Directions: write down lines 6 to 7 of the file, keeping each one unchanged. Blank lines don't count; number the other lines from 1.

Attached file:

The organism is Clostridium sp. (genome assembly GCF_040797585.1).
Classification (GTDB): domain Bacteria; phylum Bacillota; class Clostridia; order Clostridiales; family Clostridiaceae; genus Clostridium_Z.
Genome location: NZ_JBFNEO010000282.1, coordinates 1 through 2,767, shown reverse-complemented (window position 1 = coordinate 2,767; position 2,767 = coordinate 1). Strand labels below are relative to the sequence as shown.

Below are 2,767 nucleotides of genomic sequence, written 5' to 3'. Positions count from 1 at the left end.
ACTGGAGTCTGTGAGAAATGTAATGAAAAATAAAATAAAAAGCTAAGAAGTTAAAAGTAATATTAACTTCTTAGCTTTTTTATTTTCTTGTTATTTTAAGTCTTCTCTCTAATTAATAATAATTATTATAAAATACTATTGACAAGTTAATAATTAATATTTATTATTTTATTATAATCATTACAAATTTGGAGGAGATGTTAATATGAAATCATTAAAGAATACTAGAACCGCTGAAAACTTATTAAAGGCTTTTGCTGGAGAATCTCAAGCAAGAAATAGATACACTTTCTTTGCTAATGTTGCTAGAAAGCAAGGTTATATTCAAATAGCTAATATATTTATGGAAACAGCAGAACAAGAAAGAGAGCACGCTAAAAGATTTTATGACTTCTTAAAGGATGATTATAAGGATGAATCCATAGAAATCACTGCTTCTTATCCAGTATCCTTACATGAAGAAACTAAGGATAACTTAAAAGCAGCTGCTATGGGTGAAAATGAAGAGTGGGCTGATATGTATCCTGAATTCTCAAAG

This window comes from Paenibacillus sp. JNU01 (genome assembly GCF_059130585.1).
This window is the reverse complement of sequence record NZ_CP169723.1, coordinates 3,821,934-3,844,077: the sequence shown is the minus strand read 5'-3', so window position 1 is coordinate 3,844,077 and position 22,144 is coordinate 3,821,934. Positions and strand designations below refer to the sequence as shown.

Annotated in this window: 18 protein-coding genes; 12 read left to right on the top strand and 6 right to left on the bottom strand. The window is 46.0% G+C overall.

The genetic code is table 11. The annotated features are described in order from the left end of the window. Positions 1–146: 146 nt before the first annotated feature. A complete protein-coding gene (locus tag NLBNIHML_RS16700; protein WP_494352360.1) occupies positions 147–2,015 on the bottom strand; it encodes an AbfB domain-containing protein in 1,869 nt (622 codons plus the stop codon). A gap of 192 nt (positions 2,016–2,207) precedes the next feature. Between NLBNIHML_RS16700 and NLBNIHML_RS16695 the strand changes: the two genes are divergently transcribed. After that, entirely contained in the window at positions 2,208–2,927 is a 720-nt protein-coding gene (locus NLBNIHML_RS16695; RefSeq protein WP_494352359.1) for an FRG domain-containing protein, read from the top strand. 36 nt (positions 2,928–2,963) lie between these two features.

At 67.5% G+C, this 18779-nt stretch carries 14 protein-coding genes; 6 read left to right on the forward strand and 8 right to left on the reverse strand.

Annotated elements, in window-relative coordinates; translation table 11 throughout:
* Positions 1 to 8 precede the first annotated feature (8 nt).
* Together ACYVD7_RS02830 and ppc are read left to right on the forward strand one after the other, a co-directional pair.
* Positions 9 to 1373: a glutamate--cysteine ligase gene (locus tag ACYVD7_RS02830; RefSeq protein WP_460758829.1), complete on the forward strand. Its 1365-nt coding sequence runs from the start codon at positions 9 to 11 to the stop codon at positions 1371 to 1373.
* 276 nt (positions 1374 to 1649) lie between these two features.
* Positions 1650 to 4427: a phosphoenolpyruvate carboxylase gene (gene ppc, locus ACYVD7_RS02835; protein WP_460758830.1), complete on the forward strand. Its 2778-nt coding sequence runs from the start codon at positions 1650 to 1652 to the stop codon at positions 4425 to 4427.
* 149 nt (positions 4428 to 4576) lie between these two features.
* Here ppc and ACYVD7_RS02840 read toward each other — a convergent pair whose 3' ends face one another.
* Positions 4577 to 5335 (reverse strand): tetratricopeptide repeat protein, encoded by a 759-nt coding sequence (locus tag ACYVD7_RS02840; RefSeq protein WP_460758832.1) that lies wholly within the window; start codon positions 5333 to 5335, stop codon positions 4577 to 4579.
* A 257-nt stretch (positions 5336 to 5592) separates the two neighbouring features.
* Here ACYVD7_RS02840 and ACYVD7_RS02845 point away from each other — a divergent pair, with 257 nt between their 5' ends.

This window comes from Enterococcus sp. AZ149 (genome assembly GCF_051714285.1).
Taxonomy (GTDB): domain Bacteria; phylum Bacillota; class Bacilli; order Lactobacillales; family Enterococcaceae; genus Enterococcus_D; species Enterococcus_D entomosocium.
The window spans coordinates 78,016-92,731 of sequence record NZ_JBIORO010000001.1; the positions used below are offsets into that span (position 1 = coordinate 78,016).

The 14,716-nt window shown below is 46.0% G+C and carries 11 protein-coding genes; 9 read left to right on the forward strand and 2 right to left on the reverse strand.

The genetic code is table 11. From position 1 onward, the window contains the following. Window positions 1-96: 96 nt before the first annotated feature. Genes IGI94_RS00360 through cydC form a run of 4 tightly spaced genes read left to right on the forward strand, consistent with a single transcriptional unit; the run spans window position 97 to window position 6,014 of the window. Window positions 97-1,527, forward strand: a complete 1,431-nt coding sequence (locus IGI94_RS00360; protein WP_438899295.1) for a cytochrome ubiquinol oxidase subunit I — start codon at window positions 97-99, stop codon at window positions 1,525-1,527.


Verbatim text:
This window comes from Paenibacillus sp. JNU01 (genome assembly GCF_059130585.1).
This window is the reverse complement of sequence record NZ_CP169723.1, coordinates 3,821,934-3,844,077: the sequence shown is the minus strand read 5'-3', so window position 1 is coordinate 3,844,077 and position 22,144 is coordinate 3,821,934. Positions and strand designations below refer to the sequence as shown.